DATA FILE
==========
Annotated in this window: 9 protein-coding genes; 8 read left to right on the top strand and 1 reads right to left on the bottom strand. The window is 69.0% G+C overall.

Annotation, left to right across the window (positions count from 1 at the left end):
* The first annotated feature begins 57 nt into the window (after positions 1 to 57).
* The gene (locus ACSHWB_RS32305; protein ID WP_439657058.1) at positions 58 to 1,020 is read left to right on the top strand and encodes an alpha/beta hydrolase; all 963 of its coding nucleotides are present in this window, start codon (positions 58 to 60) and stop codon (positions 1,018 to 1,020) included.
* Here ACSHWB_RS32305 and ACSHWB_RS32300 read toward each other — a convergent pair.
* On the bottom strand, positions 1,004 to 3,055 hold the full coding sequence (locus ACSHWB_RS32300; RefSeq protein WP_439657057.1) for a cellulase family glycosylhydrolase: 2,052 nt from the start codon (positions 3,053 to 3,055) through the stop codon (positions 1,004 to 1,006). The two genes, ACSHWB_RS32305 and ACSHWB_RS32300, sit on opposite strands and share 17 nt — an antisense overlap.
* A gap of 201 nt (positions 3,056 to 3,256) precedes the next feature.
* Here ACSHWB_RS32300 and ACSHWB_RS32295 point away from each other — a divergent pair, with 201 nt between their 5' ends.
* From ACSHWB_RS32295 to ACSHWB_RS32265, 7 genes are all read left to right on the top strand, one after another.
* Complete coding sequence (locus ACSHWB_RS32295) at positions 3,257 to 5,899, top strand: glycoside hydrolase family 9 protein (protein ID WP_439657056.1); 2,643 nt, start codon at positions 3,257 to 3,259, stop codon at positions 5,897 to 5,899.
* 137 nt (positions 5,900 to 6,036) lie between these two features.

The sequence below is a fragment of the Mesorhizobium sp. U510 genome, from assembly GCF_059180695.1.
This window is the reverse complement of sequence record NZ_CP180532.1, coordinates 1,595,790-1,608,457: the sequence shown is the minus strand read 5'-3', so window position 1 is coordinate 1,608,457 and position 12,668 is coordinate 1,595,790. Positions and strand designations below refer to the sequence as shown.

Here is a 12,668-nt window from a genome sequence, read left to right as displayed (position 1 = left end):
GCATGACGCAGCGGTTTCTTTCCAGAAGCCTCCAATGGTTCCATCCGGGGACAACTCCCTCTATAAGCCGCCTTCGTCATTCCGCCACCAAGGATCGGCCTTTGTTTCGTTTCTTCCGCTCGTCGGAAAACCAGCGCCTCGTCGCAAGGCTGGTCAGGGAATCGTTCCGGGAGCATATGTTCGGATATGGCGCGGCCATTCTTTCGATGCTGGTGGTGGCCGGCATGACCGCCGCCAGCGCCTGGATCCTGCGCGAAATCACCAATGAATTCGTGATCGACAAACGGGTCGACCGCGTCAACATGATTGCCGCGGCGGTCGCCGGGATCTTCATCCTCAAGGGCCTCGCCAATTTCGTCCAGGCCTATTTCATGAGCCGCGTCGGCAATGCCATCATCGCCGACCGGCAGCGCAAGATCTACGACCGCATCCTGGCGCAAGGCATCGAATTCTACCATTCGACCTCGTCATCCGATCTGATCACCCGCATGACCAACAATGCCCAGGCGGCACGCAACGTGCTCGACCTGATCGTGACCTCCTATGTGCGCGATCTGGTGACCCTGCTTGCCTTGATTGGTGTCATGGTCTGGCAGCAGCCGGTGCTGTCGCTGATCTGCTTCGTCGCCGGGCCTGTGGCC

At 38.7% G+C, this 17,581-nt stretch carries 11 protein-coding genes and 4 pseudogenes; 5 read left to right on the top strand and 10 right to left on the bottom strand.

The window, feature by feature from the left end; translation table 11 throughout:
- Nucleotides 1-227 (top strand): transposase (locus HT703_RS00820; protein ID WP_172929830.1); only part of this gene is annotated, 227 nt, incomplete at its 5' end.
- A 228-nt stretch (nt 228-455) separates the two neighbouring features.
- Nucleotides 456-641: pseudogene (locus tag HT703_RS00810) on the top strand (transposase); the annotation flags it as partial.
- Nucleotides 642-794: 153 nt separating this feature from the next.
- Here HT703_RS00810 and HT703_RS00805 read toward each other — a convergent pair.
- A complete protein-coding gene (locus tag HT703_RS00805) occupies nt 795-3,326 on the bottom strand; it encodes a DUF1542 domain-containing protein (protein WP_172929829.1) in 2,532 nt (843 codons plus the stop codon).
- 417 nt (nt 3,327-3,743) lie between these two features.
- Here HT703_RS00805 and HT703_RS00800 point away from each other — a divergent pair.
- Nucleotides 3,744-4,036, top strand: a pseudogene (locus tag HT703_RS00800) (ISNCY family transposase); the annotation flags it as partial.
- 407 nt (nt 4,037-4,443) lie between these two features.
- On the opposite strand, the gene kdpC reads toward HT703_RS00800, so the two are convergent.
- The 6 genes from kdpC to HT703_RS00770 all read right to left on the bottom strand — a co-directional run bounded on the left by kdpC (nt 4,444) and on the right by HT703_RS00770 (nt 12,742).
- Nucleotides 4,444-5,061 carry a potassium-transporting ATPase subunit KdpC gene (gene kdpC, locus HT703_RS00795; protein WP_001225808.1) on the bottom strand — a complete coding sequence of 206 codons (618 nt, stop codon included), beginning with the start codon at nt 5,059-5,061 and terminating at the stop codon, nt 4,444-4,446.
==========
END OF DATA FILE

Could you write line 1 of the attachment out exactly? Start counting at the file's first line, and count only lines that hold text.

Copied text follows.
Annotated in this window: 9 protein-coding genes; 8 read left to right on the top strand and 1 reads right to left on the bottom strand. The window is 69.0% G+C overall.